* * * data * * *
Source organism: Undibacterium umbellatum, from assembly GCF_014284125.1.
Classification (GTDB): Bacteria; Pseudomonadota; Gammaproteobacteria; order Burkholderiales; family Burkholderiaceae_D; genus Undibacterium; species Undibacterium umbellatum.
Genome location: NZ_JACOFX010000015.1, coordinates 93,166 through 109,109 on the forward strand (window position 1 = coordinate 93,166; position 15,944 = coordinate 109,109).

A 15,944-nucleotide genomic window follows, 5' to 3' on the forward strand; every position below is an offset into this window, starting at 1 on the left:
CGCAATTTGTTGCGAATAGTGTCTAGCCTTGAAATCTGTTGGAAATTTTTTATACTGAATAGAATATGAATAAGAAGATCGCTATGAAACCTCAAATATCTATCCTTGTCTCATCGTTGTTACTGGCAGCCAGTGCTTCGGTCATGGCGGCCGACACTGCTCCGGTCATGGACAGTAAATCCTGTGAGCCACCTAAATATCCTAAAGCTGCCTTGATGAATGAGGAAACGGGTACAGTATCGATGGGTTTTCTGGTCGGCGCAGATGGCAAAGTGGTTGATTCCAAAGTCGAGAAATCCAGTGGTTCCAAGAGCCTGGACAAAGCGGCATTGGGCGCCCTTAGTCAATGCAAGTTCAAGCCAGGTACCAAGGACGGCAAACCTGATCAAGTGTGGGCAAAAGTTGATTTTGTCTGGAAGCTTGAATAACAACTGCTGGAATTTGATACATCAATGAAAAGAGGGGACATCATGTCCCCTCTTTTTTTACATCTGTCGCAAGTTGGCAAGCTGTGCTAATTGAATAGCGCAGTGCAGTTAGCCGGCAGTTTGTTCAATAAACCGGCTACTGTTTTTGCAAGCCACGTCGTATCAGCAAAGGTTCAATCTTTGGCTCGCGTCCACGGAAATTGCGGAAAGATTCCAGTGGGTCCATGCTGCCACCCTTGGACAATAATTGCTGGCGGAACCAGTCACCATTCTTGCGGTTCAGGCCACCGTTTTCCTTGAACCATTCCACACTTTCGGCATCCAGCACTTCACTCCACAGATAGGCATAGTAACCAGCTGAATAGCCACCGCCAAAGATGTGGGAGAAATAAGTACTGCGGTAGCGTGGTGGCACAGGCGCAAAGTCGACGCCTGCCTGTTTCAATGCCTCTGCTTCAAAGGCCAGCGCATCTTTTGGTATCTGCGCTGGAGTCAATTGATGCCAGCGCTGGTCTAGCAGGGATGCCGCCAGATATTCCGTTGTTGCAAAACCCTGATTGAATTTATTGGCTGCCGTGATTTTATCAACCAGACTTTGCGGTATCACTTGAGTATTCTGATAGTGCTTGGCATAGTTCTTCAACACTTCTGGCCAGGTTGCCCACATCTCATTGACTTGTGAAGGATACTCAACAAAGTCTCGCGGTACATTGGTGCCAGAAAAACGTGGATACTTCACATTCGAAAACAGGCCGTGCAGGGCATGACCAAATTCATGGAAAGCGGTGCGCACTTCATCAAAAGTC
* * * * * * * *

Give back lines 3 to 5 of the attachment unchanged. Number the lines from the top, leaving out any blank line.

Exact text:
Genome location: NZ_JACOFX010000015.1, coordinates 93,166 through 109,109 on the forward strand (window position 1 = coordinate 93,166; position 15,944 = coordinate 109,109).

A 15,944-nucleotide genomic window follows, 5' to 3' on the forward strand; every position below is an offset into this window, starting at 1 on the left:
CGCAATTTGTTGCGAATAGTGTCTAGCCTTGAAATCTGTTGGAAATTTTTTATACTGAATAGAATATGAATAAGAAGATCGCTATGAAACCTCAAATATCTATCCTTGTCTCATCGTTGTTACTGGCAGCCAGTGCTTCGGTCATGGCGGCCGACACTGCTCCGGTCATGGACAGTAAATCCTGTGAGCCACCTAAATATCCTAAAGCTGCCTTGATGAATGAGGAAACGGGTACAGTATCGATGGGTTTTCTGGTCGGCGCAGATGGCAAAGTGGTTGATTCCAAAGTCGAGAAATCCAGTGGTTCCAAGAGCCTGGACAAAGCGGCATTGGGCGCCCTTAGTCAATGCAAGTTCAAGCCAGGTACCAAGGACGGCAAACCTGATCAAGTGTGGGCAAAAGTTGATTTTGTCTGGAAGCTTGAATAACAACTGCTGGAATTTGATACATCAATGAAAAGAGGGGACATCATGTCCCCTCTTTTTTTACATCTGTCGCAAGTTGGCAAGCTGTGCTAATTGAATAGCGCAGTGCAGTTAGCCGGCAGTTTGTTCAATAAACCGGCTACTGTTTTTGCAAGCCACGTCGTATCAGCAAAGGTTCAATCTTTGGCTCGCGTCCACGGAAATTGCGGAAAGATTCCAGTGGGTCCATGCTGCCACCCTTGGACAATAATTGCTGGCGGAACCAGTCACCATTCTTGCGGTTCAGGCCACCGTTTTCCTTGAACCATTCCACACTTTCGGCATCCAGCACTTCACTCCACAGATAGGCATAGTAACCAGCTGAATAGCCACCGCCAAAGATGTGGGAGAAATAAGTACTGCGGTAGCGTGGTGGCACAGGCGCAAAGTCGACGCCTGCCTGTTTCAATGCCTCTGCTTCAAAGGCCAGCGCATCTTTTGGTATCTGCGCTGGAGTCAATTGATGCCAGCGCTGGTCTAGCAGGGATGCCGCCAGATATTCCGTTGTTGCAAAACCCTGATTGAATTTATTGGCTGCCGTGATTTTATCAACCAGACTTTGCGGTATCACTTGAGTATTCTGATAGTGCTTGGCATAGTTCTTCAACACTTCTGGCCAGGTTGCCCACATCTCATTGACTTGTGAAGGATACTCAACAAAGTCTCGCGGTACATTGGTGCCAGAAAAACGTGGATACTTCACATTCGAAAACAGGCCGTGCAGGGCATGACCAAATTCATGGAAAGCGGTGCGCACTTCATCAAAAGTC